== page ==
The holidays rewarded residents of a Kentucky town with good news for its addicts. Months ago, the Alexandria Police Department initiated an Angel Program, first tested in Massachusetts. On the new year’s cusp, Alexandria P welcomed new volunteers alongside their first patient.
According to Cincinati.com, 11 volunteers and one patient are already included in Alexandria’s year old initiative. Before you think that’s slow progress, consider similar trends occurred when Gloucester PD first piloted the program. Most addicts, especially those on the street, just don’t trust police. Trust is instead a resource earned, not provided unconditionally.
“I truly believe that integrating social work and police work as two separate disciplines”, says Chief Michael Ward, “working together under the same roof is our key to community success.” Alexandria Addiction Community Training & Support (ACTS) initiatives, launched by Ward, helped establish a program.
Each department nationwide utilizes slightly differing variations of the Angel Program. Generally speaking, it gives addicts the opportunity to seek help through police. Users may surrender to drug treatment at any station, and even turn in their stash. No possession charges are issued, and the individual doesn’t even sit in a cell. Instead, they’re quickly paired with an “Angel” volunteer, who guides them through rehab.
A wake of gratitude, including other pluses, follows the program wherever it’s implemented. It’s not, however, intended to make police “soft” on crime. Addicts will continue to face charges for theft, assault, or other such offenses. Alexandria PD made this clear from the beginning, as have other departments. When Glouchester piloted the program, street arrests for possession continued.
Angel Programs join a momentum which has already swept the nation over. America’s drug war, though still very much active, is breaking. Cannabis legalization efforts have helped this along, but don’t hold sole credit. Ground is often achieved simply by people growing tired of death, and senseless tragedy.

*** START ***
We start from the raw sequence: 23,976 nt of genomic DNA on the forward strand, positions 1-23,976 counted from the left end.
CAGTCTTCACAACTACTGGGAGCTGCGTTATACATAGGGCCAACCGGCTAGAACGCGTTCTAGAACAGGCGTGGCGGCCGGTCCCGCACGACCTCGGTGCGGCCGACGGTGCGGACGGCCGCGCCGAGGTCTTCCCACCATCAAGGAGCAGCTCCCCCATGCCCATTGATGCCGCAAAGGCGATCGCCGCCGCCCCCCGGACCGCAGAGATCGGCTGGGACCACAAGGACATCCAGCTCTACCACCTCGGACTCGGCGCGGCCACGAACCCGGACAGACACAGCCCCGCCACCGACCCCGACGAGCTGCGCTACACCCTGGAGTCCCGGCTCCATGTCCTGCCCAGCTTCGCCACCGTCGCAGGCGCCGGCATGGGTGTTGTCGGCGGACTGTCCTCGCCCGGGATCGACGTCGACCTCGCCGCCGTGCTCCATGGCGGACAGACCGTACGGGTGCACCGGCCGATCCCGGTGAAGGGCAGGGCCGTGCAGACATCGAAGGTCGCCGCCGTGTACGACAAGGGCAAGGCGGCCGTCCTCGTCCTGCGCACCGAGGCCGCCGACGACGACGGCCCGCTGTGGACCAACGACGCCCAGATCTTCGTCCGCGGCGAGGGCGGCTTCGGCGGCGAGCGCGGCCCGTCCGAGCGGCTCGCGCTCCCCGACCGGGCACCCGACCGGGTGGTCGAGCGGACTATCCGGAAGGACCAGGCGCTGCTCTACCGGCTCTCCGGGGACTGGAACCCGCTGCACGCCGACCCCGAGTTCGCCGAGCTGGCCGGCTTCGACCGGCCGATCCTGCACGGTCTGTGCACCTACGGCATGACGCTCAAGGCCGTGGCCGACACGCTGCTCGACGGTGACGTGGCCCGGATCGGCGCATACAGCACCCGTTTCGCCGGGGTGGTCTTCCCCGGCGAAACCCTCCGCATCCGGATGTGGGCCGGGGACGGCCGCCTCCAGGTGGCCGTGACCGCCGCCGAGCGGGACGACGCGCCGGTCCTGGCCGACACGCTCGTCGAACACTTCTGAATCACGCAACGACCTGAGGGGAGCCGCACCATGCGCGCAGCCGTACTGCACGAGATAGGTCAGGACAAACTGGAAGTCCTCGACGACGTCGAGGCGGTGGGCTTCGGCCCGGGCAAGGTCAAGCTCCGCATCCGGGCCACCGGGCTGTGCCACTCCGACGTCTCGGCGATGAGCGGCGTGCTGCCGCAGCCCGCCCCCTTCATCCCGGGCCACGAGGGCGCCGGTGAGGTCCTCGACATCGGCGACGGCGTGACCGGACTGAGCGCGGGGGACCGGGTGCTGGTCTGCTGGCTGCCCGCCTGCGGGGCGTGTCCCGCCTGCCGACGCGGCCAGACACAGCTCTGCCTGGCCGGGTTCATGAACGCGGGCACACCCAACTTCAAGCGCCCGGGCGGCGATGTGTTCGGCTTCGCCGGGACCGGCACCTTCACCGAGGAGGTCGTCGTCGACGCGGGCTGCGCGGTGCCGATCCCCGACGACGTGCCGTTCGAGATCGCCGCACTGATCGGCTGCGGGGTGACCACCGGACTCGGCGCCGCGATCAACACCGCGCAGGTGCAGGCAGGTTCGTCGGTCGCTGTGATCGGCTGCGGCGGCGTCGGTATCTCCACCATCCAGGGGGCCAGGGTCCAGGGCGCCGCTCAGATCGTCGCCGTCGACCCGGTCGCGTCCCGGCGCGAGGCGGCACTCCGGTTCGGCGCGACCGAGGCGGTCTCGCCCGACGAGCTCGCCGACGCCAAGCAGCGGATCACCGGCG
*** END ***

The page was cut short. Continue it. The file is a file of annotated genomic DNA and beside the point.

Departments like Alexandria PD confess America’s senseless drug enforcement policies. “I’m frustrated as hell”, said Alexandria PD Chief Michael Ward last year. “We had four overdoses in the city in a 24 hour period”, he continued, “a 55 year old woman died.” That level of loss remained consistent for an entire month in Alexandria, Kentucky. Obviously, something had to change if law enforcement were to lower that body count.
Similar overdose rashes first compelled Gloucester PD to try an Angel Program. Plainly put, even arrested addicts run the risk of overdosing in custody. Those released from captivity are still at profound risk of becoming statistics.
Criminalizing the addicted doesn’t work. It’s a philosophy manifesting in diverse policies, including Seattle’s proposed heroin “safe spaces”. Other departments are getting even more creative, and moving onto mental illness training. Incidents like Milwaukee’s Dontre Hamilton and others are beginning to catalyze retraining efforts. When ideas are lacking, American law enforcement looks to foreign colleagues for advice.
This openness to change, however, is not echoed unanimously throughout the police community. Many resist reforms, ignore public demand, and continue decades old policy. For example: Wisconsin’s Wauwatosa PD was sent an article written by a local freelancer via social media. It detailed the staggering body count of Milwaukee’s under-reported opioid crisis.
An analysis released by the city’s alderman stated overdoses now outnumber car accidents. All corners of Milwaukee, including the suburb of Wauwatosa, are affected by this epidemic. All citizens, of every ethnic background–regardless of age group–are affected. The grim spectre of overdose is increasingly introducing itself to Milwaukee’s youth.
Wauwatosa PD itself, or at least its Special Operations Group (SOG), has cataloged growing crack and heroin captures. Yields increase every year, assuming the public records are released on time. The article sent to WPD suggested the small department pilot an Angel Program-like initiative. It seemed like a good candidate for several reasons.
For one, Wauwatosa PD has been involved in pilot efforts for tactics and technology before. Secondly, the department recently boasted a program where people can turn in prescription drugs on its Facebook page. The department was, however, clear it does not accept needles or other such paraphernalia. WPD has yet to respond amidst a mounting opioid body count.
Whereas some departments continue obsolete policies which have sparked protest after protest, others break rank. When it comes to America’s opioid crisis, police have only two choices. Adapt, or face the staggering and costly consequences of not doing so. Choosing the later may save pride, or even budget, but is it worth it?